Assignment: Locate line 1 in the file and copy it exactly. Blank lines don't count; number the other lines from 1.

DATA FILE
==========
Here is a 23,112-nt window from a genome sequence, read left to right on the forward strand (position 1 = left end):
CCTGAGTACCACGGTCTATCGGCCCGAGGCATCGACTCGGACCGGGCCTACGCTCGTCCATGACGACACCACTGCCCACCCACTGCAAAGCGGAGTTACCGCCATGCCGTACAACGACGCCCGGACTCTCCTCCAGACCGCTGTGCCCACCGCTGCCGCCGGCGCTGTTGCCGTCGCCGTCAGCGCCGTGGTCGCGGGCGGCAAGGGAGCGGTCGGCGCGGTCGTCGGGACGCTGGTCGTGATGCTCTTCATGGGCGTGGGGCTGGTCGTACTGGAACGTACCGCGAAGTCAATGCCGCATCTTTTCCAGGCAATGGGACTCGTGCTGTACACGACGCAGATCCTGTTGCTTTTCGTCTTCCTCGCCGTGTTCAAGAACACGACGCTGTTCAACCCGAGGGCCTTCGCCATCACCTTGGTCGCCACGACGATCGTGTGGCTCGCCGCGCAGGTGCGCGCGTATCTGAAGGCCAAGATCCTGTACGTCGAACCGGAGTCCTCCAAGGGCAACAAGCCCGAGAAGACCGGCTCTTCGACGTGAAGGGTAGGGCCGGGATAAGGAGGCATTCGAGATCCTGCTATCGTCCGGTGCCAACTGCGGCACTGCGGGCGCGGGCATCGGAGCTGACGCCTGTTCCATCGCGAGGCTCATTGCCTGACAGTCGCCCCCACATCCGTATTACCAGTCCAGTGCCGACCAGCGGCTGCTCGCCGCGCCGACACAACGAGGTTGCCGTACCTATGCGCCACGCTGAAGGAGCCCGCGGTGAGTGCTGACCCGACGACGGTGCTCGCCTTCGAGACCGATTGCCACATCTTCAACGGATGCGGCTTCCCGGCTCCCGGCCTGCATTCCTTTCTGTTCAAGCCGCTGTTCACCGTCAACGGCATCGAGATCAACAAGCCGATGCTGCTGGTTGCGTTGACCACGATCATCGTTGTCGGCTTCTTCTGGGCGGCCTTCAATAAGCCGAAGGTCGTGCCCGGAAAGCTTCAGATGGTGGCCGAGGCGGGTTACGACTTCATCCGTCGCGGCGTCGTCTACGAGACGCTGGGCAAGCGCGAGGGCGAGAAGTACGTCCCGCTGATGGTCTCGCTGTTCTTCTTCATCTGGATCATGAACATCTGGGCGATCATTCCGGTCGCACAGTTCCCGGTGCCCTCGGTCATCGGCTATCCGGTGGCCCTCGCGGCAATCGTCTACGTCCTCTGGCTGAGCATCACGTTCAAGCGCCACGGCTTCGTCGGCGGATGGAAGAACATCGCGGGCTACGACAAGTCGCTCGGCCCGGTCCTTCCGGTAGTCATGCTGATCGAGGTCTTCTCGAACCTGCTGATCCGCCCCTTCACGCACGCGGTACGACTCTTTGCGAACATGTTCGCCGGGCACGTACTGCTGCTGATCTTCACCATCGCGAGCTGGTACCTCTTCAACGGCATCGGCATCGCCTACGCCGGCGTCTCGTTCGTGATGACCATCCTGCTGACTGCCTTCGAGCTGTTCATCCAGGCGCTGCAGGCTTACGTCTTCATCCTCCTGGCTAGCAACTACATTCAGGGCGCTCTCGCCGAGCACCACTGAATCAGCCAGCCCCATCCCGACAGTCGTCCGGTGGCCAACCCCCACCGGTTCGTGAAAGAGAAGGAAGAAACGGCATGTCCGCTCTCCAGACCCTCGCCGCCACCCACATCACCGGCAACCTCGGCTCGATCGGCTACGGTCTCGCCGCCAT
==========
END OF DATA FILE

Here is a 23,112-nt window from a genome sequence, read left to right on the forward strand (position 1 = left end):